How To Make Your Own Boomerangs




Here are some basic instructions on how to make your own boomerangs. Links to other useful construction pages are included for further reference. If you've never thrown or owned a boomerang before, I recommend that you purchase a beginner level design of your liking to use as a model. Before the advent of the world wide web, this is how most every boomerang maker got their start. An experienced maker's boomerang is quite likely to fly a lot better than the first ones you will make. If you're determined however, it can be done. I do have a few of my own boomerang creations available for sale but there are a lot of good ones out there in cyberspace to choose from. If you have little or no experience with boomerangs, it's easier and more economical in terms of time and construction materials to buy a boomerang than to make one. Since I first published this web page - over 10 years ago - boomerangs have become increasingly more common and more available to the general public. When shopping for a boomerang, I would suggest that you buy your first ones from someone who specializes in them rather than going the department store route. Some of those are okay... but a vast number of them either a - fly poorly, b - fly terribly or c - simply do not work. In any case, if you're looking to buy a good working boomerang model, do yourself a favor and read Dallan Reese's guidelines on buying a boom that actually works well. Most boomerang makers such as myself encourage all new enthusiasts to make and throw boomerangs of their own design. The sense of achievement one gets from making a boomerang that flies well is very rewarding. There are also a number of websites that offer many different plans by famous designers for anyone to use free of charge.

Here are the basics


Most of today's boomerang manufacturers use a special grade of Birch plywood that is imported from Finland, known as aircraft birch ply. It's made with ten very thin layers of the fine hardwood and is very strong, light in weight, durable AND expensive, costing close to $100 for a 5ft x 5ft sheet. In my opinion, marine grade Finland Birch plywood is a sufficiently sturdy material. I recommend it for first time boomcrafters and for regular experimentation with new designs. The cost of this wood is about 1/3 of the former. These materials are not easy to find locally but can be obtained from Anderson International Trading, who will deliver them through UPS. For quality, the key word is FINLAND. One last thing in regard to materials. Most of today's boomerang craftsmen use plywood that is 5mm (or 3/16") in thickness. I prefer 6mm (or 1/4") and recommend it for a beginner. The extra thickness provides extra strength and allows for a less critically shaped airfoil. The choice is yours. For more information on materials, see Rediboom - Raw Material.

There is another interesting way of using wood material for boomerangs called strip laminating. Thin strips of wood are glued together side by side and then bent sideways to form the shape of a boomerang. David Fantone has created a photo presentation to illustrate how he does this.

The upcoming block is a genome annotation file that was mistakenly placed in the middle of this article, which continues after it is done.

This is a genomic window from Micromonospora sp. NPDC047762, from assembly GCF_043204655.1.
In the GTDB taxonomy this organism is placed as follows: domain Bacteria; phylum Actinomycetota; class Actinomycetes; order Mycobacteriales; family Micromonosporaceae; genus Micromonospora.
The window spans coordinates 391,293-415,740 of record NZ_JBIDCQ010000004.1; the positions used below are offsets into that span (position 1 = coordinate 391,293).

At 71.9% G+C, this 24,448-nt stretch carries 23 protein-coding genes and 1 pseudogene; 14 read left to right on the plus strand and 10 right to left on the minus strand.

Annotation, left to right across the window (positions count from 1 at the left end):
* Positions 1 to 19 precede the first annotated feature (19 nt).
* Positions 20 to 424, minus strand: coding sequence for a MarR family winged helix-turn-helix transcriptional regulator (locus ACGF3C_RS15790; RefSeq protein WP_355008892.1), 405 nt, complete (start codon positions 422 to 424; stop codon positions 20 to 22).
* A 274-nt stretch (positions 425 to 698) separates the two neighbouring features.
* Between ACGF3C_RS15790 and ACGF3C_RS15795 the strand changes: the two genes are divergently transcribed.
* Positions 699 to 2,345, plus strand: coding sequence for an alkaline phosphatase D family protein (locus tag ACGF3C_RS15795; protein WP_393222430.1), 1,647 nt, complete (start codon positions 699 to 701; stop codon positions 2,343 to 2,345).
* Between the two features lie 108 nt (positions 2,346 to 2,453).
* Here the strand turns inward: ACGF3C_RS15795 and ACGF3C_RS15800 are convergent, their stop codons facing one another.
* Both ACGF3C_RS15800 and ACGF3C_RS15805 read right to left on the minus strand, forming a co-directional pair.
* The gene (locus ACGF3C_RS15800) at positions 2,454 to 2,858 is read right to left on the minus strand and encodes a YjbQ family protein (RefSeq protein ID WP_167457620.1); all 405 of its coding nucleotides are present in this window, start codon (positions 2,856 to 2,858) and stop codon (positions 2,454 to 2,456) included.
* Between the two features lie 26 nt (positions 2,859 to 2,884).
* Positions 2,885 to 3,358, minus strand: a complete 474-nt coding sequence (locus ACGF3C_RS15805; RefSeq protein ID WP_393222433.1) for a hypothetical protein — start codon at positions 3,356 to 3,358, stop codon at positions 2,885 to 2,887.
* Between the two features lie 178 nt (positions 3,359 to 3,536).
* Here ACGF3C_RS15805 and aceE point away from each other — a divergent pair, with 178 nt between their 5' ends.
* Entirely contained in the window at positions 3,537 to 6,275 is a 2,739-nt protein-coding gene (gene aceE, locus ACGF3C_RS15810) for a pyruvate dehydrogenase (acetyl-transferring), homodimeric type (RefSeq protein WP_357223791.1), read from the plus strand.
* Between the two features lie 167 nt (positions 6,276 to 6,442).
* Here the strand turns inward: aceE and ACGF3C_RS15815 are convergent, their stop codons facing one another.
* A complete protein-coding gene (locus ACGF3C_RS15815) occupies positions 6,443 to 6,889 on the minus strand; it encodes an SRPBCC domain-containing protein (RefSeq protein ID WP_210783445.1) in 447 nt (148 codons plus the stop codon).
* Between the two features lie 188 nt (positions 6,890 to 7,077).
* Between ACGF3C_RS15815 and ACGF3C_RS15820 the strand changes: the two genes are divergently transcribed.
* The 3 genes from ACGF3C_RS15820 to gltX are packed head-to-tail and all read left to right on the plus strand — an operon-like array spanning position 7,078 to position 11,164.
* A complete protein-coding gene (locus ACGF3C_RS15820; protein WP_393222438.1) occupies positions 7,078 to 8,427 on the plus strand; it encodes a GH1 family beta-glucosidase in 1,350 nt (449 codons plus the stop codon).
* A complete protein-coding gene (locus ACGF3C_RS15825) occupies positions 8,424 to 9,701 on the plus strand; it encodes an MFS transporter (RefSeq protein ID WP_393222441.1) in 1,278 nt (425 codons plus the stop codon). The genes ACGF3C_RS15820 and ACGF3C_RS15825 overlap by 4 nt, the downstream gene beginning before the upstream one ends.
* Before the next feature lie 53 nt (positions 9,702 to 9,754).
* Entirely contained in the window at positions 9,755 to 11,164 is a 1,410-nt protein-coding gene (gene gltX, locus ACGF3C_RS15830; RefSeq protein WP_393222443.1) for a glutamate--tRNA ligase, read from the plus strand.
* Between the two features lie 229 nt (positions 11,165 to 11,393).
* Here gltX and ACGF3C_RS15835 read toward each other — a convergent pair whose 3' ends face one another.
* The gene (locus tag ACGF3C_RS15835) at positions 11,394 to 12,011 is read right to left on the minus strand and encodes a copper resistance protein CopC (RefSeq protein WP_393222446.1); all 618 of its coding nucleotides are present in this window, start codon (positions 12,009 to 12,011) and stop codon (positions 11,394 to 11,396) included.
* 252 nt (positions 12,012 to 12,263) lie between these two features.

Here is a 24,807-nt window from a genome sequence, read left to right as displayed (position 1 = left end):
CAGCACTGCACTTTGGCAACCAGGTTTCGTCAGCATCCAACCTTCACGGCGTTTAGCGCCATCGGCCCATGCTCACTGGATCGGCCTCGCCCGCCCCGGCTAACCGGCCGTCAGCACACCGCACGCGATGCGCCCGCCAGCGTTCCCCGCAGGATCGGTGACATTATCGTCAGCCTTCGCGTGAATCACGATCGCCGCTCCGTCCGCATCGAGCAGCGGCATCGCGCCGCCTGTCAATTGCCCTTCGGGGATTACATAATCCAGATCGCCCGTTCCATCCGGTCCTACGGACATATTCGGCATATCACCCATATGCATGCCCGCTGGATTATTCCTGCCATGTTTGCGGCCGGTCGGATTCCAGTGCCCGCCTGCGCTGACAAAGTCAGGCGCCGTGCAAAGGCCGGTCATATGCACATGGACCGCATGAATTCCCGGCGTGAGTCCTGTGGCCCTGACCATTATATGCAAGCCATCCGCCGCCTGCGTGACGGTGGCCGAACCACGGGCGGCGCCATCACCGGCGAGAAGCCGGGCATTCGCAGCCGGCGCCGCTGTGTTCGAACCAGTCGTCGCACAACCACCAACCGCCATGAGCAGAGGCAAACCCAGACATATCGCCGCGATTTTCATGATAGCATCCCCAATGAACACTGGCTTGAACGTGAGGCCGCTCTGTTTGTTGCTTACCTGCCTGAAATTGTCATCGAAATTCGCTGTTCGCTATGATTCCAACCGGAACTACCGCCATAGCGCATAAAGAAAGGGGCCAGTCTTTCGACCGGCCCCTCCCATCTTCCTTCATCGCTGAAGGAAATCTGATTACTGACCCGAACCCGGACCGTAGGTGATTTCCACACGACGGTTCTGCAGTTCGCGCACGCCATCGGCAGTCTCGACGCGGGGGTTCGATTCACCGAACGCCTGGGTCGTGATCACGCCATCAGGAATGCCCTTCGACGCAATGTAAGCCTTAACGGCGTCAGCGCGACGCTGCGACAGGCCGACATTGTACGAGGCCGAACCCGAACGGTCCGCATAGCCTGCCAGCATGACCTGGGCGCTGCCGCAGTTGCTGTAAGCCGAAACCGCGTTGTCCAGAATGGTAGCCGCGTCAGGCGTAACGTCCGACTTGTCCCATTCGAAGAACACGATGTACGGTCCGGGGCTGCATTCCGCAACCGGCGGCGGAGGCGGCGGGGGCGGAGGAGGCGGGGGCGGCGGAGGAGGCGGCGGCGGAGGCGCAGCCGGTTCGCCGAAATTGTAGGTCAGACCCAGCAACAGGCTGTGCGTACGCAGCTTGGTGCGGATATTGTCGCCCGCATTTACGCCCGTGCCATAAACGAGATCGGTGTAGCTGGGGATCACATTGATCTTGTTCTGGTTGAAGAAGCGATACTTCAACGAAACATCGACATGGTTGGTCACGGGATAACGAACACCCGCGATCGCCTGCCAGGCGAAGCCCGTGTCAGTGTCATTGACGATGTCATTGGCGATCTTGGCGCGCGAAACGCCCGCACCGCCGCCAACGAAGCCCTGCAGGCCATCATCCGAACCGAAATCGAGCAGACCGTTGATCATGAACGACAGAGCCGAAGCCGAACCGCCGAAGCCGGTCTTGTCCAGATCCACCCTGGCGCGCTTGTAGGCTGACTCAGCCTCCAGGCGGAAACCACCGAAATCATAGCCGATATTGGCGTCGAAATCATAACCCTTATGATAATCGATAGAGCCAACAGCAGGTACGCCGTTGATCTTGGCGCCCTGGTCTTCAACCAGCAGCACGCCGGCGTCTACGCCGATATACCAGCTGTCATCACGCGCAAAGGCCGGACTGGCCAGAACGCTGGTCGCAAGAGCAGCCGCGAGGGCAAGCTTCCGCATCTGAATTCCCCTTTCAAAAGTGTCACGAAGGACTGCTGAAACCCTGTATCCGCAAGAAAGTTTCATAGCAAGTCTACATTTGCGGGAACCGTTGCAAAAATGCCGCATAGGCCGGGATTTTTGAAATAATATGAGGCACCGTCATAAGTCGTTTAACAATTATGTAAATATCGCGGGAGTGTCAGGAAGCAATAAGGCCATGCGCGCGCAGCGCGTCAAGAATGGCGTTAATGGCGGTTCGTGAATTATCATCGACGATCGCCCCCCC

Making a Strip Lam Boomerang

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Modern boomerangs have been made in a tremendous variety of different shapes and some are very exotic looking. Visit the sites on my LINKS page and you'll find innumerable examples of this. The most commonly used boomerangs consist of two and three wings (also known as "blades" or "arms". These three terms are interchangeable). A good comfortable size to start with is a length of 12 to 14 inches from tip to tip. It's been said that it's hard to make a tri-blade or cross stick (four blades) that doesn't work. I choose to concentrate on traditional style booms, which have two blades and an elbow of no less than 90 degrees. It's just my personal preference. It's my opinion that as far as traditional styles go, 90 degree rangs are the easiest ones to make as well as throw. This is the kind that I'll be discussing here. You can draw your design on posterboard or sheet plastic, then cut it out and use it as a pattern that you will transfer to wood, OR you can draw your design directly on the wood. I find that using posterboard is most efficient.

For a wonderful visual presentation on making rangs which illustrates a variety of interesting shapes , see Greg Courtney's "How To" picture gallery.

How to make boomerangs - Greg Courtney


Start by drawing a horizontal line about 16" long. Next, draw three perpendicular lines that connect to the first; one at the center and the other two on each end, equally distant (I recommend 5" to 7") from the center. Then mark a point on the center vertical line, equal in distance to the horizontal line as the outer vertical lines are to the center. Draw two lines from this point to the intersected end points on the horizontal line and you will have a right triangle. Now mark three more points on each vertical line equally distant above the 90 degree angle, and draw two more angular lines to connect these points. Use some kind of circular template to round off the elbow angles and blade tips and you'll have a 90 degree boomerang pattern. This is all much easier than it sounds. There are other ways to come up with a pattern like this if you give it a little creative thought.